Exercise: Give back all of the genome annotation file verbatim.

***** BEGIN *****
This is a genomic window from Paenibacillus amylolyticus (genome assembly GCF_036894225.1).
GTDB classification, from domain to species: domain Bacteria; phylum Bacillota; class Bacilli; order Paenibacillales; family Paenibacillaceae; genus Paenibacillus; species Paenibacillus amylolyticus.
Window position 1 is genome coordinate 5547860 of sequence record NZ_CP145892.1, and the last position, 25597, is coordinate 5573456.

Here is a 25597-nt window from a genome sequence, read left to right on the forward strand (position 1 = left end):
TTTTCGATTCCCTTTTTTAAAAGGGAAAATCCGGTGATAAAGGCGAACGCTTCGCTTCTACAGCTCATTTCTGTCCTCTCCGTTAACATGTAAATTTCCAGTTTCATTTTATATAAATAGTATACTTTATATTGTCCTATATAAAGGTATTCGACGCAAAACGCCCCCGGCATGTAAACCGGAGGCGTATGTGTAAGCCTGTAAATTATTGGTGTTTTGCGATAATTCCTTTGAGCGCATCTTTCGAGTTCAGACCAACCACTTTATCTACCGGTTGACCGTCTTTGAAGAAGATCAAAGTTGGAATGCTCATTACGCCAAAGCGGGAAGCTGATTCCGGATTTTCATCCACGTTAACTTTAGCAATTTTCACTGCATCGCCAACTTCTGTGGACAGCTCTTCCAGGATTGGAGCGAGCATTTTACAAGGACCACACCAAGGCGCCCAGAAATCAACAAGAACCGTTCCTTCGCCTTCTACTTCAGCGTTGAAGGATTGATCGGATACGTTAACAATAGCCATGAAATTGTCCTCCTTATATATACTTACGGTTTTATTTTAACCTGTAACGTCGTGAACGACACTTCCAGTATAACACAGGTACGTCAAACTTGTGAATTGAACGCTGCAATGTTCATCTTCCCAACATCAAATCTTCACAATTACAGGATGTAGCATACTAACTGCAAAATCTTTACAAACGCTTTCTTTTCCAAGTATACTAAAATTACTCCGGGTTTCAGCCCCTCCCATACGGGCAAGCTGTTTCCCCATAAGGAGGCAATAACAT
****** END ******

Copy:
This is a genomic window from Paenibacillus amylolyticus (genome assembly GCF_036894225.1).
GTDB classification, from domain to species: domain Bacteria; phylum Bacillota; class Bacilli; order Paenibacillales; family Paenibacillaceae; genus Paenibacillus; species Paenibacillus amylolyticus.
Window position 1 is genome coordinate 5547860 of sequence record NZ_CP145892.1, and the last position, 25597, is coordinate 5573456.

Here is a 25597-nt window from a genome sequence, read left to right on the forward strand (position 1 = left end):
TTTTCGATTCCCTTTTTTAAAAGGGAAAATCCGGTGATAAAGGCGAACGCTTCGCTTCTACAGCTCATTTCTGTCCTCTCCGTTAACATGTAAATTTCCAGTTTCATTTTATATAAATAGTATACTTTATATTGTCCTATATAAAGGTATTCGACGCAAAACGCCCCCGGCATGTAAACCGGAGGCGTATGTGTAAGCCTGTAAATTATTGGTGTTTTGCGATAATTCCTTTGAGCGCATCTTTCGAGTTCAGACCAACCACTTTATCTACCGGTTGACCGTCTTTGAAGAAGATCAAAGTTGGAATGCTCATTACGCCAAAGCGGGAAGCTGATTCCGGATTTTCATCCACGTTAACTTTAGCAATTTTCACTGCATCGCCAACTTCTGTGGACAGCTCTTCCAGGATTGGAGCGAGCATTTTACAAGGACCACACCAAGGCGCCCAGAAATCAACAAGAACCGTTCCTTCGCCTTCTACTTCAGCGTTGAAGGATTGATCGGATACGTTAACAATAGCCATGAAATTGTCCTCCTTATATATACTTACGGTTTTATTTTAACCTGTAACGTCGTGAACGACACTTCCAGTATAACACAGGTACGTCAAACTTGTGAATTGAACGCTGCAATGTTCATCTTCCCAACATCAAATCTTCACAATTACAGGATGTAGCATACTAACTGCAAAATCTTTACAAACGCTTTCTTTTCCAAGTATACTAAAATTACTCCGGGTTTCAGCCCCTCCCATACGGGCAAGCTGTTTCCCCATAAGGAGGCAATAACAT